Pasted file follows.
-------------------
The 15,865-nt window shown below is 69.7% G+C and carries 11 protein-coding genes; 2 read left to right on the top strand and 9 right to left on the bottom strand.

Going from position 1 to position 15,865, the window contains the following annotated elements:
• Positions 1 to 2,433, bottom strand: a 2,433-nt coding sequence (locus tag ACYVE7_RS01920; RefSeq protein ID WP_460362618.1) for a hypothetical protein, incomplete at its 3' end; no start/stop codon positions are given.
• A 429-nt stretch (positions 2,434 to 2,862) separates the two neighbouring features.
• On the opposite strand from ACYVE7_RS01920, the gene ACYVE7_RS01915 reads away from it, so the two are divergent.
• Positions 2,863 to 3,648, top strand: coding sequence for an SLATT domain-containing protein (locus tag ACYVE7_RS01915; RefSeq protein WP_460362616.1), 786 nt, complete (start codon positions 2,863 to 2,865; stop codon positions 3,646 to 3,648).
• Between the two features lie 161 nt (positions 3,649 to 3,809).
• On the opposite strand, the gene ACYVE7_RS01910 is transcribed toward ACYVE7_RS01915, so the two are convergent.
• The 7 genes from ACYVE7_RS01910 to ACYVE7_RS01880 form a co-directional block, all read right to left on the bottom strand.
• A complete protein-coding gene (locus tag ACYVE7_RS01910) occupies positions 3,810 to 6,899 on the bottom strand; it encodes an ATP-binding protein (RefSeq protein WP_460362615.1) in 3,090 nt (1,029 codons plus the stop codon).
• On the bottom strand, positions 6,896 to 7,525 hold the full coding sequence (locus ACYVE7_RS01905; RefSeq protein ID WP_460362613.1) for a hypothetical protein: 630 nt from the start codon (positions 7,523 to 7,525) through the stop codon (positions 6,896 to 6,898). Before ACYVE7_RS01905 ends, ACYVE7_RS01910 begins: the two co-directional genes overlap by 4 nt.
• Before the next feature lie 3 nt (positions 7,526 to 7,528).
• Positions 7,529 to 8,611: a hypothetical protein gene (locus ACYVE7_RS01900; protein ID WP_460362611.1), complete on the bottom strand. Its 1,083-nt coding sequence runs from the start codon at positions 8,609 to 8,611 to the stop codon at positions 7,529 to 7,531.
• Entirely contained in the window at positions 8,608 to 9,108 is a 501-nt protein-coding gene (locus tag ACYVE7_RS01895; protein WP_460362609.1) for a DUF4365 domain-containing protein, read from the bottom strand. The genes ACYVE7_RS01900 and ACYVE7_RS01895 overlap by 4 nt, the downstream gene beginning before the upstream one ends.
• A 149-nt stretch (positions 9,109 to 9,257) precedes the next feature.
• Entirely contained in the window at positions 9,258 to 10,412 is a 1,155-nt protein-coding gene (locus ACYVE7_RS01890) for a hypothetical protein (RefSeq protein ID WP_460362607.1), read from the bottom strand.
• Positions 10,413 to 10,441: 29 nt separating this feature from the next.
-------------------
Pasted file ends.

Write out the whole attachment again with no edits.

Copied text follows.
The 15,865-nt window shown below is 69.7% G+C and carries 11 protein-coding genes; 2 read left to right on the top strand and 9 right to left on the bottom strand.

Going from position 1 to position 15,865, the window contains the following annotated elements:
• Positions 1 to 2,433, bottom strand: a 2,433-nt coding sequence (locus tag ACYVE7_RS01920; RefSeq protein ID WP_460362618.1) for a hypothetical protein, incomplete at its 3' end; no start/stop codon positions are given.
• A 429-nt stretch (positions 2,434 to 2,862) separates the two neighbouring features.
• On the opposite strand from ACYVE7_RS01920, the gene ACYVE7_RS01915 reads away from it, so the two are divergent.
• Positions 2,863 to 3,648, top strand: coding sequence for an SLATT domain-containing protein (locus tag ACYVE7_RS01915; RefSeq protein WP_460362616.1), 786 nt, complete (start codon positions 2,863 to 2,865; stop codon positions 3,646 to 3,648).
• Between the two features lie 161 nt (positions 3,649 to 3,809).
• On the opposite strand, the gene ACYVE7_RS01910 is transcribed toward ACYVE7_RS01915, so the two are convergent.
• The 7 genes from ACYVE7_RS01910 to ACYVE7_RS01880 form a co-directional block, all read right to left on the bottom strand.
• A complete protein-coding gene (locus tag ACYVE7_RS01910) occupies positions 3,810 to 6,899 on the bottom strand; it encodes an ATP-binding protein (RefSeq protein WP_460362615.1) in 3,090 nt (1,029 codons plus the stop codon).
• On the bottom strand, positions 6,896 to 7,525 hold the full coding sequence (locus ACYVE7_RS01905; RefSeq protein ID WP_460362613.1) for a hypothetical protein: 630 nt from the start codon (positions 7,523 to 7,525) through the stop codon (positions 6,896 to 6,898). Before ACYVE7_RS01905 ends, ACYVE7_RS01910 begins: the two co-directional genes overlap by 4 nt.
• Before the next feature lie 3 nt (positions 7,526 to 7,528).
• Positions 7,529 to 8,611: a hypothetical protein gene (locus ACYVE7_RS01900; protein ID WP_460362611.1), complete on the bottom strand. Its 1,083-nt coding sequence runs from the start codon at positions 8,609 to 8,611 to the stop codon at positions 7,529 to 7,531.
• Entirely contained in the window at positions 8,608 to 9,108 is a 501-nt protein-coding gene (locus tag ACYVE7_RS01895; protein WP_460362609.1) for a DUF4365 domain-containing protein, read from the bottom strand. The genes ACYVE7_RS01900 and ACYVE7_RS01895 overlap by 4 nt, the downstream gene beginning before the upstream one ends.
• A 149-nt stretch (positions 9,109 to 9,257) precedes the next feature.
• Entirely contained in the window at positions 9,258 to 10,412 is a 1,155-nt protein-coding gene (locus ACYVE7_RS01890) for a hypothetical protein (RefSeq protein ID WP_460362607.1), read from the bottom strand.
• Positions 10,413 to 10,441: 29 nt separating this feature from the next.